“Boys are gross!” I yelled down the stairwell, my words echoing off the painted brick walls as I slammed the door behind me, shutting the book on the happier chapter of my childhood.
I was nine. At the bottom of the stairs was my best friend Jason, a boy not much different from me—fair skin, slight build, whip-smart. In my mind he is perpetually the age he was that day, his light brown hair cropped short except for a narrow rattail at the back of his head (because the midwest hadn’t gotten the memo that the ’80s was over). I was trying to grow my hair down to my butt—I wanted it to be as long as Ariel’s in my favorite movie, The Little Mermaid—an attempt that was tragically doomed due to how fine my wavy blond hair was. It straggled to a pitiful stop barely past my shoulders, but I wouldn’t let my mama cut the uneven end because I was so determined that it would keep growing.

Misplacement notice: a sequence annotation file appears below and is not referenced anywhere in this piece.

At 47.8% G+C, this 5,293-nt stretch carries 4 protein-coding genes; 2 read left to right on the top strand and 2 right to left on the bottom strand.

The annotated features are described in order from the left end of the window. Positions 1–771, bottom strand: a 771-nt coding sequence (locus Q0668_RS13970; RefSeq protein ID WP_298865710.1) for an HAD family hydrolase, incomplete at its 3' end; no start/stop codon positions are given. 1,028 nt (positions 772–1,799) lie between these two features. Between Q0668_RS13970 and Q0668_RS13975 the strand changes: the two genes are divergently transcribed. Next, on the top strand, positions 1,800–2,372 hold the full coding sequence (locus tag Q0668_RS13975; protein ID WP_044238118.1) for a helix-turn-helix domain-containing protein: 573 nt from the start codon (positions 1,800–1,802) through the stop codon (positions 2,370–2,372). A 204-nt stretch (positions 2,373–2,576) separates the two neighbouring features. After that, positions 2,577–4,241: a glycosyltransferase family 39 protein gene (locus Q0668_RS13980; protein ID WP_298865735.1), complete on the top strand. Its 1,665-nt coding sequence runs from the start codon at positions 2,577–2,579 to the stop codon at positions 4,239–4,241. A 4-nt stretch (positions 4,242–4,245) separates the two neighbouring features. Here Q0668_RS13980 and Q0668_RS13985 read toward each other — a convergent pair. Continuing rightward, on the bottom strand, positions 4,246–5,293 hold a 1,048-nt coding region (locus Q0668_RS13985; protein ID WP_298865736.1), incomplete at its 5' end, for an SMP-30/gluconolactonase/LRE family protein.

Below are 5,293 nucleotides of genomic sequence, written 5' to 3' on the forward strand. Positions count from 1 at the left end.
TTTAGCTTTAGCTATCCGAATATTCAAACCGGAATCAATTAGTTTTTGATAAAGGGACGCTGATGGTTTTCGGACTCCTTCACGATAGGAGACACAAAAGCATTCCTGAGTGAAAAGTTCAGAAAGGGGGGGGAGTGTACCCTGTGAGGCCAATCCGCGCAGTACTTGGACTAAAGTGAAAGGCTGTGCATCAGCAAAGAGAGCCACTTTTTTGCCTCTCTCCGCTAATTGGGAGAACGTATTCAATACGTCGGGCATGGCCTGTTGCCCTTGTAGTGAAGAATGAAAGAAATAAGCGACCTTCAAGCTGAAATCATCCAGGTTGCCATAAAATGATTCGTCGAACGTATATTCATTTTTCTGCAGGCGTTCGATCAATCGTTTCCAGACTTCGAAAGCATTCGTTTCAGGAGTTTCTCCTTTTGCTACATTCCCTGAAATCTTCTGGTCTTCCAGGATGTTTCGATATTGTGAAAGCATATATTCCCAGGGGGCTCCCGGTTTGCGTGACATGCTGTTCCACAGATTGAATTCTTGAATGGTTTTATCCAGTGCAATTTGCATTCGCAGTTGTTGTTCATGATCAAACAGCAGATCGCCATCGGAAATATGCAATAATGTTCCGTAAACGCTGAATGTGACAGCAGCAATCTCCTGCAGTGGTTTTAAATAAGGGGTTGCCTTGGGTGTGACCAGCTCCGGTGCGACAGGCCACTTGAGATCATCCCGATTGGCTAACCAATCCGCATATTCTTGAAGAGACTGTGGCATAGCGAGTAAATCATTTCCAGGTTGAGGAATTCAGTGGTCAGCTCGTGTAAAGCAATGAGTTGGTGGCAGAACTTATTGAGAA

I will never forget the feeling I had after yelling those words. I was sick to my stomach. I knew with every fiber of my being that what I had just done was wrong, my words the most epic lie I had ever told. It was as though the real me was stuck deep inside, shocked and hurt as some other self created the first layer of an armor that would quickly grow so thick that I’d lose touch with that small nine-year-old self, the self who was Jason’s best friend. Continue reading “Tinkerbell and the Gender Wars: A Genderqueer Childhood”